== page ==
Sarah Murnaghan, a 10-year-old Pennsylvania girl with cystic fibrosis whose family fought to have her prioritized for adult organs, is getting a new set of lungs, her family told CNN on Wednesday.
Sarah was in surgery Wednesday morning.
“God is great! He moved the mountain! Sarah got THE CALL,” a statement on her Facebook page said. “Please pray for Sarah’s donor, her HERO, who has given her the gift of life.”
The parents’ push for an organ transplant policy change has thrust the issue of who gets donated organs into the national spotlight.
Sarah has been in and out of hospitals her entire life, but her condition worsened this year. Her lungs had been deteriorating rapidly over the last few months — much faster than anyone in her family expected. In May, doctors told her mother, Janet Murnaghan, that Sarah had less than five weeks to live.
“We knew at some point, she would need new lungs,” her father, Fran Murnaghan, said in May. “We had hoped it would be much further down the road, but the disease has progressed.”
At that time, Sarah had been on the waiting list for new lungs for 18 months.
The Murnaghans were under the impression that the transplant would happen any day, since she was the first candidate on the priority list for children in her region.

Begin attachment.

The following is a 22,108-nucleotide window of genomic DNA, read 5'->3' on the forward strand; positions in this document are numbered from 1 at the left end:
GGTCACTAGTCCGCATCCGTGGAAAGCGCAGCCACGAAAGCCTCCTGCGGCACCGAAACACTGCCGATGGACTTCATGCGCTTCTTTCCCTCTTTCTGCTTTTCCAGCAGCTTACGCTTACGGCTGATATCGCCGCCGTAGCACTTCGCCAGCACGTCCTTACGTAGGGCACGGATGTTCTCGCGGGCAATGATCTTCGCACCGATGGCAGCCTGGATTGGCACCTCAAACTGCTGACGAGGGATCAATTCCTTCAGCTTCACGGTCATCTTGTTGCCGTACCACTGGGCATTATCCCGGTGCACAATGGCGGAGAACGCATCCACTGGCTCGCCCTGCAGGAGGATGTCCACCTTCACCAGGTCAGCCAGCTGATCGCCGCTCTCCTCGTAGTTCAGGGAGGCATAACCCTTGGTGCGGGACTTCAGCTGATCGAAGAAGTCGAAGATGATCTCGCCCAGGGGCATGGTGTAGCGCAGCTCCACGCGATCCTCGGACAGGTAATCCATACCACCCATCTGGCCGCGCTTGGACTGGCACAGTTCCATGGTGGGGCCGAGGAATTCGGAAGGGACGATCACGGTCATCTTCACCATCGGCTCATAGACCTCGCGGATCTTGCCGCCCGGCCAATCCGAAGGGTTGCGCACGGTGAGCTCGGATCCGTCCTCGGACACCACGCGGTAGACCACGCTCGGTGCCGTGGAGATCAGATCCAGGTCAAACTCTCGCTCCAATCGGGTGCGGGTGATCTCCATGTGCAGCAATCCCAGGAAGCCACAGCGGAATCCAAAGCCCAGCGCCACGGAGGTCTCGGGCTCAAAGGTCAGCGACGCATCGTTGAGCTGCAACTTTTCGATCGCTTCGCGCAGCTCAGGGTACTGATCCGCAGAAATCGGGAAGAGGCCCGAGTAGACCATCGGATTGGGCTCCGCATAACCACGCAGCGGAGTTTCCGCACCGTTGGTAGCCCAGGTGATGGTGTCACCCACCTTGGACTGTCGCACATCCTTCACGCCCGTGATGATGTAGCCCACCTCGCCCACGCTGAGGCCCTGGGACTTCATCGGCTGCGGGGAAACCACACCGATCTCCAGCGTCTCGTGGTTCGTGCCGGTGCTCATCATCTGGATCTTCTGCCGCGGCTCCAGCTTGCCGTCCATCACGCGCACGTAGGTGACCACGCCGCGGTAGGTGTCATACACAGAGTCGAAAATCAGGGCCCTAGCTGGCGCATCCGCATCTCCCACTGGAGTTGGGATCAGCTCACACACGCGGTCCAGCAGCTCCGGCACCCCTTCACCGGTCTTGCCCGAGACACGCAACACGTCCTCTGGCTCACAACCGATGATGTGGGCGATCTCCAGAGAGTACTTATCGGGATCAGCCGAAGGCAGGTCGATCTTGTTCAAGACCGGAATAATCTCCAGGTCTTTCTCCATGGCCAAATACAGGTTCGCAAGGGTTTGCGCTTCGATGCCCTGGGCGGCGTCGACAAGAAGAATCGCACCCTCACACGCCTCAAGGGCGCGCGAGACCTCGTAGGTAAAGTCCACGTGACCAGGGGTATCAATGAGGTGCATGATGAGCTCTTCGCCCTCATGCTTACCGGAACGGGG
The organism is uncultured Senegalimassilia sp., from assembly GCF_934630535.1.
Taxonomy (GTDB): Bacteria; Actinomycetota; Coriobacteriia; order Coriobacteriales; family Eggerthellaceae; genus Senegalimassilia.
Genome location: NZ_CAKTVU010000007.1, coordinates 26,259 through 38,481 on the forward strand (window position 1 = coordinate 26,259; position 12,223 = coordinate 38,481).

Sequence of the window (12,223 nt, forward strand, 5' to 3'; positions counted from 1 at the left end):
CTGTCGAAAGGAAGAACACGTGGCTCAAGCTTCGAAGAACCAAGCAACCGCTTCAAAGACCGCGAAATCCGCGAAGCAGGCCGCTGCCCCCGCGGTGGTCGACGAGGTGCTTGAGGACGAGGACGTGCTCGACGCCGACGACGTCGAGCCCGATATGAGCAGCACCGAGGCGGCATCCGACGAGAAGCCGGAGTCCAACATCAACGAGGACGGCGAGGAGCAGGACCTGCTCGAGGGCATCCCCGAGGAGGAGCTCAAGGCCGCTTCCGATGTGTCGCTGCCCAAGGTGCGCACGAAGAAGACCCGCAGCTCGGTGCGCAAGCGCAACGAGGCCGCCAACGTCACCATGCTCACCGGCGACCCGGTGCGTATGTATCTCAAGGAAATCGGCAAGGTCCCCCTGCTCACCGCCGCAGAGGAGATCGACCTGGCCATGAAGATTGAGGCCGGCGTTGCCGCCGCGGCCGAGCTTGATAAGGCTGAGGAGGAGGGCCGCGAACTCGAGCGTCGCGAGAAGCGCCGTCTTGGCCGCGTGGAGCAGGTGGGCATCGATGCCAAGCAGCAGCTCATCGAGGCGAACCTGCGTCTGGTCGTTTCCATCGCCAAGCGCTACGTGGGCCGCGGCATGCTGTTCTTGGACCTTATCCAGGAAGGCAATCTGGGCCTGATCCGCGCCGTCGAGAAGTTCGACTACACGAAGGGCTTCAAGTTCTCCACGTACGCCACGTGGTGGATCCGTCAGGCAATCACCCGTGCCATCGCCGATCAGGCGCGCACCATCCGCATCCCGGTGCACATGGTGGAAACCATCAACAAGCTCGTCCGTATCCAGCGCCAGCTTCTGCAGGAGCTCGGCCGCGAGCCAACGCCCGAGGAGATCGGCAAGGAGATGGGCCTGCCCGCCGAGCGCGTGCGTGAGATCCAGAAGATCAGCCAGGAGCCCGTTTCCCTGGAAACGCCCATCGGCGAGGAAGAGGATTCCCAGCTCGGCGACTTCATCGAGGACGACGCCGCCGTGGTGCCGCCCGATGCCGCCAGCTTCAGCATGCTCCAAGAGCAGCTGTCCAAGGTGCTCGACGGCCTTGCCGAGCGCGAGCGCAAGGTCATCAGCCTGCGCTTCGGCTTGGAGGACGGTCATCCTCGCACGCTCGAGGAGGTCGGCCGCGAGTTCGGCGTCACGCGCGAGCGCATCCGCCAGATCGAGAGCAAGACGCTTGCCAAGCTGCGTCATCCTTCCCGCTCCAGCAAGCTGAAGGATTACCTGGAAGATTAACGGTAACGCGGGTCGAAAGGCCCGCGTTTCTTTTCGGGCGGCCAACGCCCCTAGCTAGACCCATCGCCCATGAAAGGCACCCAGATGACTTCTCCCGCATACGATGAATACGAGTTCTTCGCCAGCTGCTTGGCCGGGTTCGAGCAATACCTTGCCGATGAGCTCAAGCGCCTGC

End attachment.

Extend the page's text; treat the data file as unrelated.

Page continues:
But children’s organs rarely become available. In 2012, there were just 10 transplants in Sarah’s age group, according to the United Network for Organ Sharing. Comparatively, there were more than 1,700 adult transplants in the same year. Only people 12 years and older qualified for the adult lungs.
Last week, the Murnaghans contacted a lawyer, who petitioned Health and Human Services Secretary Kathleen Sebelius to change the rules that keep children under 12 from being prioritized for donated lungs. They argued the rule was making it all but impossible for Sarah to receive a lung; every adult on the list would have to turn down the lung to let the little girl have it.
“The Under 12 Rule is unfair, arbitrary and capricious, inconsistent with the statute and regulations, and stands in the way of Sarah potentially receiving a set of lungs that she needs to live,” wrote Stephen G. Harvey, the family’s lawyer.
On June 5, the family asked a federal judge to issue a restraining order to block Sebelius from having the agency that oversees transplants apply the policy. The judge granted the injunction and ordered Sebelius to direct the Organ Procurement and Transplantation Network to waive the rule in Sarah’s case.
A letter from Sebelius was sent to the organ network the following day directing them to comply with the judge’s order.
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